Jane The Virgin‘s Showrunner Pens Emotional Letter About THAT Major Death

Photo: Robert Voets/The CW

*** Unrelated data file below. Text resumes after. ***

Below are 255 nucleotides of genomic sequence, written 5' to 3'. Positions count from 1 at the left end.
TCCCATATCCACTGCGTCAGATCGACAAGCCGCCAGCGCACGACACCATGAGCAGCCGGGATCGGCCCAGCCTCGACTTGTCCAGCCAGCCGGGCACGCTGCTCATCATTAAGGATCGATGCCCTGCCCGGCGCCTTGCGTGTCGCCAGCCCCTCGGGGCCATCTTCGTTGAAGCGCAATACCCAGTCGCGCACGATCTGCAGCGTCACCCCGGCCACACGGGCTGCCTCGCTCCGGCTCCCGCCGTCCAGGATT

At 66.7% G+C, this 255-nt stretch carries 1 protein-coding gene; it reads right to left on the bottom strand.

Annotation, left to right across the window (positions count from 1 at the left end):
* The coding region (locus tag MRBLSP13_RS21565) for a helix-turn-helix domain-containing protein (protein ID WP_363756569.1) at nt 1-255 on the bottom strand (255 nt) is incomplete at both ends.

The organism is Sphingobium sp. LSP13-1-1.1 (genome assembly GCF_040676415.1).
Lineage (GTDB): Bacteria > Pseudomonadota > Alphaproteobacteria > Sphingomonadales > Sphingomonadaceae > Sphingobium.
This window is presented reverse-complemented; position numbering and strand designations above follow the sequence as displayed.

Jane The Virgin, you are savage. After having Michael (Brett Dier) survive the season 2 gunshot that many fans assumed would claim his life, the series gave #TeamMichael a television blessing. The detective survived the injury, and went on to marry (and have sex with!) the no-longer-virginal Jane (Gina Rodriguez). Alas, we all got our hopes up for a happy ending too soon. In a cruel season 3 twist, Michael randomly died of gunshot-related complications — because, apparently we actually can't have nice things. Now, showrunner Jennie Urman is explaining to fans why the whole thing had to go down. Urman took to Tumblr to share an open letter to fans about the Michael business, and she's just as bummed as you are about the whole thing. (Of course, she's also the one who okayed Michael's death so... take that as you will.) "[Even] in season one, I knew it would be a hard thing to actually do, which is why there was a line (which many of you noticed) about how Michael would never stop loving Jane. And the Narrator confirmed, 'For as long as Michael lived, until he drew his very last breath, he never did.' Honestly, I put that line into the script at the last minute to hold our feet to the fire, to make sure we went through with it. Because even back then, the writers could all see the magic of Jane and Michael together. Not to mention Rogelio and Michael!" Okay, okay. Killing Michael may have been a great decision creatively, but it doesn't make it any easier to mourn Jane's ride or die. (Ugh, that metaphor hurts now.) It's not just our grief that Urman is worrying about: The TV writer writes that the show decided to utilize a three-year time jump in order to speed through the grieving process. She writes: "We’ll be flashing back to those three years and filling in gaps, but mining emotions realistically is something we work hard on and we knew the immediate pain of that loss would overwhelm our storytelling. After talking to grief counselors, this felt like the right time to reenter Jane’s journey." That sounds fair: while Michael will never be forgotten, I agree that showing Jane having just lost her husband would, as Urman puts it, "overwhelm" the storytelling. Jane the Virgin isn't always happy-go-lucky (uh, hence that whole "Michael's death" thing) but seeing Jane move on from tragedy and start over? Now, that's a story we should all get behind.

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